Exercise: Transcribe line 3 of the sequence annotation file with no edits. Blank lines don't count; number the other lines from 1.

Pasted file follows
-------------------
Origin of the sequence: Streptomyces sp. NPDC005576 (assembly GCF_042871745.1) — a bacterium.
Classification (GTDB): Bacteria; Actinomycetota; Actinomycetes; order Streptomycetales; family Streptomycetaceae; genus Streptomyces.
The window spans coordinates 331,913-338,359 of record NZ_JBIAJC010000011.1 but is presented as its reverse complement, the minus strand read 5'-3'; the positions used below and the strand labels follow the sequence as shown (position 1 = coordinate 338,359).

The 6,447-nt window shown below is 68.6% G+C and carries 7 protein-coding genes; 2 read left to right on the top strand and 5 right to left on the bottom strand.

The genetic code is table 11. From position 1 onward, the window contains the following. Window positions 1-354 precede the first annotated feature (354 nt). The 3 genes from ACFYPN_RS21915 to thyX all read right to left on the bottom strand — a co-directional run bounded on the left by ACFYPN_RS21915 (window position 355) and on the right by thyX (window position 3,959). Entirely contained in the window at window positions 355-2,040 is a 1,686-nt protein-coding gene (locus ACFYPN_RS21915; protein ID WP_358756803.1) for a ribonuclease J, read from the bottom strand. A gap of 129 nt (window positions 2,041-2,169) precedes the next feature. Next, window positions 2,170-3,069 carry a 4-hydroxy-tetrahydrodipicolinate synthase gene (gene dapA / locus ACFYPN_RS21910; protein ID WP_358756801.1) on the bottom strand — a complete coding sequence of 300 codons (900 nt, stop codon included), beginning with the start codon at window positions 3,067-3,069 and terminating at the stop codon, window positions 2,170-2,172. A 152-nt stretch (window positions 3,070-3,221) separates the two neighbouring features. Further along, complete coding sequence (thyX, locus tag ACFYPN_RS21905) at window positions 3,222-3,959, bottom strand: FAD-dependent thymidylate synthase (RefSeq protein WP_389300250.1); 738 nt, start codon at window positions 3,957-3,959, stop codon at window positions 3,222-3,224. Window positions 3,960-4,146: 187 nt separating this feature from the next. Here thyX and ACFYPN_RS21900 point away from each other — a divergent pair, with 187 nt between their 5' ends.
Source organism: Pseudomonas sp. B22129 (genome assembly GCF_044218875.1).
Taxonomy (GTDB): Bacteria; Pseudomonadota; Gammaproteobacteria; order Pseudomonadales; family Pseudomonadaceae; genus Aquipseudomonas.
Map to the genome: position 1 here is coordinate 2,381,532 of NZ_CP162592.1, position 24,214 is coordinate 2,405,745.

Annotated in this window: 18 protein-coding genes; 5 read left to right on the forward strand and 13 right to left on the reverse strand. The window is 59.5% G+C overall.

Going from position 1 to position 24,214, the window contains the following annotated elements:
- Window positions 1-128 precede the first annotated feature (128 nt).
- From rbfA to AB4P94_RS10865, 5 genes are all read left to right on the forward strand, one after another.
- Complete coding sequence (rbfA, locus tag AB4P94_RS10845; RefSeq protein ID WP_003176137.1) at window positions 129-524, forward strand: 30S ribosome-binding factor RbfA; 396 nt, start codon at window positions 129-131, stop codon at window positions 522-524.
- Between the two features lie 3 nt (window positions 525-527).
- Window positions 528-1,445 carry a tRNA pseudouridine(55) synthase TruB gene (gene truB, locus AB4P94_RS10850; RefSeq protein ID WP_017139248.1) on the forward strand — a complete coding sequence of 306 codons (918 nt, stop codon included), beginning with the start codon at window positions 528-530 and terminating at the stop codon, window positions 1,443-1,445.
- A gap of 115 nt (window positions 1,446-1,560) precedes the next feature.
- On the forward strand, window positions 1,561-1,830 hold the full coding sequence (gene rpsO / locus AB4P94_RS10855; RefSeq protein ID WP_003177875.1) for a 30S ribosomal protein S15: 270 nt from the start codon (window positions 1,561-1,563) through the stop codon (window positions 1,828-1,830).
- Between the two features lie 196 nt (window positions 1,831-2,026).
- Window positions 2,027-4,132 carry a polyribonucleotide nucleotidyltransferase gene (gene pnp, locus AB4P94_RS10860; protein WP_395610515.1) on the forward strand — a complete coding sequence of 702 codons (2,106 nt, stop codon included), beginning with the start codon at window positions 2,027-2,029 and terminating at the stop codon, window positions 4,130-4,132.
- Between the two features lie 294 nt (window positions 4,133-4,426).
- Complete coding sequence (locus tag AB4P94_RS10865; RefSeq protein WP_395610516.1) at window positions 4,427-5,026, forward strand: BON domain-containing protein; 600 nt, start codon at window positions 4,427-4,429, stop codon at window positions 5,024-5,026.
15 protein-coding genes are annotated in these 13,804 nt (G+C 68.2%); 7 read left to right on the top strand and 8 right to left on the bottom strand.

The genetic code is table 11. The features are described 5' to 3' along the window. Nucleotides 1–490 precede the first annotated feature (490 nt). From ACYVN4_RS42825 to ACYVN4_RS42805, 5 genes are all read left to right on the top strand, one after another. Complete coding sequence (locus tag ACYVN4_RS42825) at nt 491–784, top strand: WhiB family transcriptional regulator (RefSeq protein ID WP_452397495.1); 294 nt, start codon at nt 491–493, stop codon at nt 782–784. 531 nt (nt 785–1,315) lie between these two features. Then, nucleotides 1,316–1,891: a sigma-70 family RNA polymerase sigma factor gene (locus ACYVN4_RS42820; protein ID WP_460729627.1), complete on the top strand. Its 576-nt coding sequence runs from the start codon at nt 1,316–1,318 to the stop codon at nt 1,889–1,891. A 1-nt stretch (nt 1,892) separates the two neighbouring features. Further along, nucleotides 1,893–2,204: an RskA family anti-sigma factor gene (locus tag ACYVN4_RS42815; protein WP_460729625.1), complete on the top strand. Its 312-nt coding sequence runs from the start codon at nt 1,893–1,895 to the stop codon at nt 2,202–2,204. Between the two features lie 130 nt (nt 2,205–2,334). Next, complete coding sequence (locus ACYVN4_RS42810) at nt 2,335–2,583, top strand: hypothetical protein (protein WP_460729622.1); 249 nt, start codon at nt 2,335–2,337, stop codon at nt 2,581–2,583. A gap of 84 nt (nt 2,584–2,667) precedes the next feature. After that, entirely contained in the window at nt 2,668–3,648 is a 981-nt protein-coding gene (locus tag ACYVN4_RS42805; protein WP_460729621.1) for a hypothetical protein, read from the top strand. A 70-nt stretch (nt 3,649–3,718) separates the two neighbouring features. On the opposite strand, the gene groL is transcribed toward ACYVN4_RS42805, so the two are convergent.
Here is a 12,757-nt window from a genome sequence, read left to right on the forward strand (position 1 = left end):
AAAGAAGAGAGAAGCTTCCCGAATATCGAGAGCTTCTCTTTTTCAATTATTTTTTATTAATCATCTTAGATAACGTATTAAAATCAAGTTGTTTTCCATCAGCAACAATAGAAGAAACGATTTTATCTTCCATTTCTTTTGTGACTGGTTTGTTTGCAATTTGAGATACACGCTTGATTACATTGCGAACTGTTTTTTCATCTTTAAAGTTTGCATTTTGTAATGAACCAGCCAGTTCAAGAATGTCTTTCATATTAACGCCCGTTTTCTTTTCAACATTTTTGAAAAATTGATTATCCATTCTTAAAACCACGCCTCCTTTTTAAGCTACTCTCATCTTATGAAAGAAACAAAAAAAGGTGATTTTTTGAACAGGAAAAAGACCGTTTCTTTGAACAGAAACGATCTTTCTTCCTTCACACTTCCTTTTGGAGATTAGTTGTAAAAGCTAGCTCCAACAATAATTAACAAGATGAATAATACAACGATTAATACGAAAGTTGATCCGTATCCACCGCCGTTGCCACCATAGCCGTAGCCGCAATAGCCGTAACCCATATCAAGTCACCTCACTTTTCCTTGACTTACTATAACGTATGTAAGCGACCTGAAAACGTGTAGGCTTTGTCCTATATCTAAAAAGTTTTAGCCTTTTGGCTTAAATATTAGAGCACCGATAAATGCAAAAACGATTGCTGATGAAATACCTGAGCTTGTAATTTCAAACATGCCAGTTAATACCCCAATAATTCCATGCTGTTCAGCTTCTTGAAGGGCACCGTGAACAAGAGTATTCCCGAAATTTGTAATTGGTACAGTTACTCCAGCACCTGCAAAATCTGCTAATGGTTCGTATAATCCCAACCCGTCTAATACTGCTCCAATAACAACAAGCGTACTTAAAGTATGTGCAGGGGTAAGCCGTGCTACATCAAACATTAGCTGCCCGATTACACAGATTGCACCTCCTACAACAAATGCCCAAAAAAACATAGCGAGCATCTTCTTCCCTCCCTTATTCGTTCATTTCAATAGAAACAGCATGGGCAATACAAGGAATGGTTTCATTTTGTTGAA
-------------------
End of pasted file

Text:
The window spans coordinates 331,913-338,359 of record NZ_JBIAJC010000011.1 but is presented as its reverse complement, the minus strand read 5'-3'; the positions used below and the strand labels follow the sequence as shown (position 1 = coordinate 338,359).